“Sacrifice by Fire,” New Era, Mar. 1978, 8
Anyone passing the cottage of Emrys Davis on that autumn evening would have stopped to smell the aroma that was coming from the chimney. It was different from the usual smell of coal smoke. If they could have looked inside they would have seen an incident almost beyond belief.
But first, let us get acquainted with Mr. Emrys Davis. He was born and still lived in a little Welsh village that has a name that only Welshmen can pronounce. His life was quite simple. He worked as a clerk at a nearby colliery (coal mine), and several evenings a week he would visit the local pub and indulge in a pint of beer and watch his fellow villagers play billiards or throw darts.
There were other evenings when he stayed home and read his Bible, for deep inside Emrys Davis was a religious man. He had been approached on one occasion by the minister of a local church and invited to become a member. He had refused and had embarrassed the minister by saying that his sermons were pure “posh” and did not agree with the scriptures. That was several years ago and there had been no further invitations.
A tragedy had come into his life when his beloved wife of just two years had died at childbirth. Somehow, he could not bring himself to believe that he and Gwyneth whom he loved so well were separated forever.
Then one evening, as he was sitting by his fireside reading his Bible, a knock came at his door. Upon answering he faced two young men. Before he could even ask what they wanted, one of them said, “We are missionaries of The Church of Jesus Christ of Latter-day Saints. We would like to tell you of our church and doctrines.”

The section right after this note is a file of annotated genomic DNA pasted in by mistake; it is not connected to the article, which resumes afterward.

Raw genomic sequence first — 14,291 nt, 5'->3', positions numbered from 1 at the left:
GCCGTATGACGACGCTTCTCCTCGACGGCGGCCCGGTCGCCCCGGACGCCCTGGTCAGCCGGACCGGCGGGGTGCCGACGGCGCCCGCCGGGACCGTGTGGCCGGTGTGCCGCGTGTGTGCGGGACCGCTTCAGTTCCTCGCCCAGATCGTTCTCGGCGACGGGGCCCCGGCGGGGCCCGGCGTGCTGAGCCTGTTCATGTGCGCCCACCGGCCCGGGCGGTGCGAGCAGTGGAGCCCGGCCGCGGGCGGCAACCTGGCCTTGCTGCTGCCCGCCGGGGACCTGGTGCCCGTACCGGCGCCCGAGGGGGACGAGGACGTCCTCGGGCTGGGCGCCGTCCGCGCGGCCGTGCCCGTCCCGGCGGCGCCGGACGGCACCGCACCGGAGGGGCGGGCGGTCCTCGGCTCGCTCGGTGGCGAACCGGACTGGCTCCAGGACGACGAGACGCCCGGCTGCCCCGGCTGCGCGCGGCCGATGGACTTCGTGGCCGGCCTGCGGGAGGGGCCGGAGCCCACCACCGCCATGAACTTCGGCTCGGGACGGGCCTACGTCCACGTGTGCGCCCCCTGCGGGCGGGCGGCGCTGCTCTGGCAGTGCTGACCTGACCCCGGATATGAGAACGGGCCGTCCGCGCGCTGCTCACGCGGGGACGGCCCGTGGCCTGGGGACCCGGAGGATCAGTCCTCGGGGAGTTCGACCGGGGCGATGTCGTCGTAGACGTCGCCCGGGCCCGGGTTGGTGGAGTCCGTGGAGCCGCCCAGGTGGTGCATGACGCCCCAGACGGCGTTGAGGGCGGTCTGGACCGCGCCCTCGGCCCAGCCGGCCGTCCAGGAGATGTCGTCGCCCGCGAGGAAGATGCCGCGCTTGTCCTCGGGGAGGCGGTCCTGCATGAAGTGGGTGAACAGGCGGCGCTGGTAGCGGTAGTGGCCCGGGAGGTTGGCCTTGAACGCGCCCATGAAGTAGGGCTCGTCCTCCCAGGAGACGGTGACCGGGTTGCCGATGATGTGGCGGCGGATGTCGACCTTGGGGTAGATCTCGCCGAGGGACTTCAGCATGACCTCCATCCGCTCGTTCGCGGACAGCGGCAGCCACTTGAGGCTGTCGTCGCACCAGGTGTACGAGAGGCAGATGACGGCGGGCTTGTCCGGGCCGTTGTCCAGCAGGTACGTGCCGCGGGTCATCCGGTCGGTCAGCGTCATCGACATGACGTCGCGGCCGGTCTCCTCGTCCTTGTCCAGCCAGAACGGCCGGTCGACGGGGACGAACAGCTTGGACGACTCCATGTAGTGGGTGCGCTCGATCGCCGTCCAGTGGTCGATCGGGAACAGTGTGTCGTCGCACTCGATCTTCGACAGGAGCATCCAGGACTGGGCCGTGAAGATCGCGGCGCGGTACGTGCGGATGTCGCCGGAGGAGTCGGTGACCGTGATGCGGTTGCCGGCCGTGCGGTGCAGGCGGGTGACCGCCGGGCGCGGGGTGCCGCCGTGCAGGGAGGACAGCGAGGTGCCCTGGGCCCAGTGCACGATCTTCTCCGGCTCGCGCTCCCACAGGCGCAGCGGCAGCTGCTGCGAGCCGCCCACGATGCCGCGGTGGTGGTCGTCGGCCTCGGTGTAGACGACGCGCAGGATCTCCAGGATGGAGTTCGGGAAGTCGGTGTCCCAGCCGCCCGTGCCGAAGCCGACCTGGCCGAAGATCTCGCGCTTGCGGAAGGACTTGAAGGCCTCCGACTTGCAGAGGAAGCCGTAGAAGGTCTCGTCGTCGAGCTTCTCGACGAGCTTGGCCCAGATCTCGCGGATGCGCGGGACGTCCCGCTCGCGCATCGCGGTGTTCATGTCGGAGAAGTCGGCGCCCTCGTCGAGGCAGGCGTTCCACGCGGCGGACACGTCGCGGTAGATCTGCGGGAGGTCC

Emrys Davis was about to close the door in their faces, thinking to himself that their teachings would probably be more “posh,” when he took a second look at these young men. There was something different about them that he could not quite understand. He saw in their faces truthfulness, sincerity and courage.
Going against his stubborn Welsh background, he heard himself say, “Come on in.” As the flames from the fire reflected on their faces, these two young men unfolded for him a story that made his Bible come to life. What he thought would be just more “posh” was something that touched the chords of his whole being. At midnight the young men left with a sincere invitation from Emrys to return.
A few evenings later they returned and continued the gospel discussions. Then came that magical evening when the prayer of his heart was answered. The missionaries explained to him the law of eternal marriage, that he and his departed wife could be reunited through accepting and following the teachings of the gospel and by being sealed in the temple of the Lord.
His very soul seemed to come alive, and he knew he had found the truth. However, there was one encumbrance before he could be baptized: he loved his tobacco. The beer at the pub would be no problem, but through the years he had collected a variety of pipes for smoking. There were briars, meerschaums, and pipes from many different lands. They were part of his life.
He had requested baptism, but now he wondered if he had the courage to overcome this part of his life. Over his mantle were those pipes in a glass case. They looked down on him like an idol seeking worship.
That night he kneeled by his bedside and prayed for an answer. When the morning light broke over the Welsh hills, his answer came. The Lord had said through his prophet that tobacco was not good for man and that the Spirit of God would not dwell in an unclean tabernacle.
The next Sunday after sacrament meeting, Emrys Davis invited the members of his branch to his cottage. He had made Welsh cakes and lemonade, and after the refreshments were served, he asked for the attention of his guests.
“For some time,” he said, “I have faced a difficult problem, but tonight as we sang the closing hymn, the solution came to me. We sang, ‘Sacrifice brings forth the blessings of heaven.’” He then explained the problem of the pipes.
When he was through, he reached above the mantle and took down the case of pipes. One by one he dropped them into the fire and watched them being devoured by the flames.
On each side of him stood the missionaries and in back were the branch members. Outside the air was scented with briar and meerschaum, but inside was the Spirit of God.